Archive | October, 2014

Internalized self-pub-o-phobia

30 Oct

I have noticed an unsettling trend with myself lately. I’ve been doing a lot of eBook searches, looking for reading material. What I’ve noticed is, if I get the impression that a book is self-published, I have a tendency to think, “The writing is probably crap,” and pass it by.

And I myself have a self-published novel.

I think we’re past the point where one can assume that books that have not been accepted by a publisher are a sign of a weak writer. And yet, that lingering assumption remains in my head.

You’d think, for $2.99, or 0.99, I could take a chance on a book. I’d want a reader to do the same for me.

Thinking on it, though, I believe my reaction does not arise from the simple fact that a particular book is self-published. I never actually check for a publishing house on say, an Amazon book page. What I do look at is the description of the book: how it’s written, if the author inserts him/herself into it somehow (the use of “me/I/mine” in regards to a book is a dead give-away); the cover illustration’s professionalism; and the price.

If I’m not immediately aware that, “Oh, this is self-published” and the description sounds interesting, I’ll download a sample, or read reviews. Then, it’s a matter of how well edited the book is, and if the layout appears professional.

I think for lazy book browsers like myself, if a self-published book gives the appearance of professionalism in its format, editing, and writing style, I’ll assume it’s published, and won’t have the impulse to reject it out of hand.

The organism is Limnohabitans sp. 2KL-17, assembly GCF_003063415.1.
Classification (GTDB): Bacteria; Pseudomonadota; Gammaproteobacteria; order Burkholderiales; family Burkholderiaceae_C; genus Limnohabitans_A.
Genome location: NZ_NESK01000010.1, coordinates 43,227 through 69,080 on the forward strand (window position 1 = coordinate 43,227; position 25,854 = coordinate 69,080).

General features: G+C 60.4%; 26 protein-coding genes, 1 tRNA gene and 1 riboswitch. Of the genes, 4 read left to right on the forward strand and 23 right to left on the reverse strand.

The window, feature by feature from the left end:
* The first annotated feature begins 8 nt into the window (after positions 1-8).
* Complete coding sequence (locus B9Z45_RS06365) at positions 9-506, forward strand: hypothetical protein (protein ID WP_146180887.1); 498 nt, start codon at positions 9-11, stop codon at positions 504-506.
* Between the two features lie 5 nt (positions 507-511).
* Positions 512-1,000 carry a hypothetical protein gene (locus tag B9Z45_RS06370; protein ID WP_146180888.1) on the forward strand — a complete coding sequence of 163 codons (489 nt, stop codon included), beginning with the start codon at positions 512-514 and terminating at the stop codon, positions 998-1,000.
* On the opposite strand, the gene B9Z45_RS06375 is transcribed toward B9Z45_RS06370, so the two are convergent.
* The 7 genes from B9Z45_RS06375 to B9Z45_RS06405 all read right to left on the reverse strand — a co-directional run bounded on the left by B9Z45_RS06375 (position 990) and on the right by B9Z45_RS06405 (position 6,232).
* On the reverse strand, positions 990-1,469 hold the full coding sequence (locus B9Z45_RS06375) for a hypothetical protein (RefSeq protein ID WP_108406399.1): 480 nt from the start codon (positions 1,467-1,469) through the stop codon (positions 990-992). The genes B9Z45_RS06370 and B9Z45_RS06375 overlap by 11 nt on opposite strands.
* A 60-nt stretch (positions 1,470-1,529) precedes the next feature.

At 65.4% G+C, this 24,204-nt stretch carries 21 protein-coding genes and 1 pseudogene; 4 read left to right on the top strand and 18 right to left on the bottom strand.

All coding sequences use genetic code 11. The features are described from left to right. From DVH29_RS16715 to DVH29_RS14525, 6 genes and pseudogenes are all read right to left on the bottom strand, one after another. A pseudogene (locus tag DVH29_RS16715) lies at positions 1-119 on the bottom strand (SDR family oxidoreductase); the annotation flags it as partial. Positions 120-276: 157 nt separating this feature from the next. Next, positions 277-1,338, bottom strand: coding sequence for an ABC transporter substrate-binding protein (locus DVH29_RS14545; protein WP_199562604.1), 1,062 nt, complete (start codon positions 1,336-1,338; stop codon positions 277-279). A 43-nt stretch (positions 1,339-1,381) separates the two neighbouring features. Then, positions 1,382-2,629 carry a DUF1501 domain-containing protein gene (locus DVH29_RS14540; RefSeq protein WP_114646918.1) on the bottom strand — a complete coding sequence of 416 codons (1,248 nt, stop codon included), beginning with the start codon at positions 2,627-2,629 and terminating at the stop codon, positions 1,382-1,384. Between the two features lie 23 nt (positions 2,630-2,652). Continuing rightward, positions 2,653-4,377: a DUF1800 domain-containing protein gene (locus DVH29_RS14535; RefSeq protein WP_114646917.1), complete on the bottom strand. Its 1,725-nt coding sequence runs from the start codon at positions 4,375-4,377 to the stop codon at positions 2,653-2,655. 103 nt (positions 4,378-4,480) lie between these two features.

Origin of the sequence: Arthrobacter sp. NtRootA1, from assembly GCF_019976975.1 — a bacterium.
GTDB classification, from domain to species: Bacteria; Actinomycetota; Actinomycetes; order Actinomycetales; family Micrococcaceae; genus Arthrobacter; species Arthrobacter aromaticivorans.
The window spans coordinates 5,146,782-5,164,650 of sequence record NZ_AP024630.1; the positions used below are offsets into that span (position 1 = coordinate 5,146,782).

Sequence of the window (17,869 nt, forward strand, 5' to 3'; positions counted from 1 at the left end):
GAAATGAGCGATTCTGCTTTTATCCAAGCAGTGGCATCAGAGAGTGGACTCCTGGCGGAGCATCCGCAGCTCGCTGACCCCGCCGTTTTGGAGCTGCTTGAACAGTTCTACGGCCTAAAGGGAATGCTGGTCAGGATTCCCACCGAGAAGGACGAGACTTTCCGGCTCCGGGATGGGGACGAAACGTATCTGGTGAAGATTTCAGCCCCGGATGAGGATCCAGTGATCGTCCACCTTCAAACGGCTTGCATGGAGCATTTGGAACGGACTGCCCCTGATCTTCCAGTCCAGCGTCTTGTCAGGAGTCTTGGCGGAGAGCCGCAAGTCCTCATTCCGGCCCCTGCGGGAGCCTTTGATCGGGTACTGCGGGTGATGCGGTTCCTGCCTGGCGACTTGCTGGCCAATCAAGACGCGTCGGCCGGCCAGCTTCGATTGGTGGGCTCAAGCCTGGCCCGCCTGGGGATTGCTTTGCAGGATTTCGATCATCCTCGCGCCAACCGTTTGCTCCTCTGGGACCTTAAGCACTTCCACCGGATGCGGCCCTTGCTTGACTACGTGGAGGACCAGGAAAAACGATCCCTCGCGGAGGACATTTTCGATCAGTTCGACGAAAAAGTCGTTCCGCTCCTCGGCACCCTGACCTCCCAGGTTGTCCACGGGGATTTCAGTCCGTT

The interplanetary Bechdel Test

25 Oct

With apologies to the actual Bechdel Test, which is about gender in TV, film, and other fictional media.

I am reading Fluency by Jennifer Foehner Wells, which got 4.3 out of 5 stars on Amazon with 1,115 raters. Honestly, I am not sure how it got that rating. The story was pretty good up to the point where Aliens, aliens, always aliens

Oodles of Mars Comet links

19 Oct


Image credit: NASA JPL

This morning, I’m really flummoxed that I don’t have that telescope Santa keeps promising me for Christmas. I was out ogling the early morning sky, and it was possible to see comet Siding Spring near Mars then, hours before its closest fly-by (2:27 PM EDT, 11:27 PM PDT, 18:27 GMT). That’s day time in North America, and yet the real irony belongs to Australia, where the comet was originally discovered last year. The comet closest fly-by won’t even be in their sky at all. The Deep Space Network dishes in Europe, the US, and Puerto Rico can watch.

The comet will scrape by Mars at a distance of 82,000 miles. That’s a third of the distance between Earth and the Moon. Comet Siding Spring originates from the Oort Cloud, a cloud of comets that surrounds our sun at a distance almost quarter of the way to the nearest star, Proxima Centauri.

There are spacecraft in orbit of the planet Mars from the US, the European Space Agency, and India. They will all be ducked behind the far side of the planet during closest comet approach. But as they swing back around, they might still get a bit of comet dust on them. This has the potential to be very, very bad. A tiny spec of comet junk flying at enormous speed could punch holes right through an orbiting tin can like Earthling’s Mars satellites.

Hopefully, though, all they’ll catch are some cool photos.

The rovers on the surface of Mars will be safe due to the Martian atmosphere, but alas, the poor little guys will also experience closest fly-by during daylight hours.

Mars and Siding Spring will become visible again in North America after sunset this evening.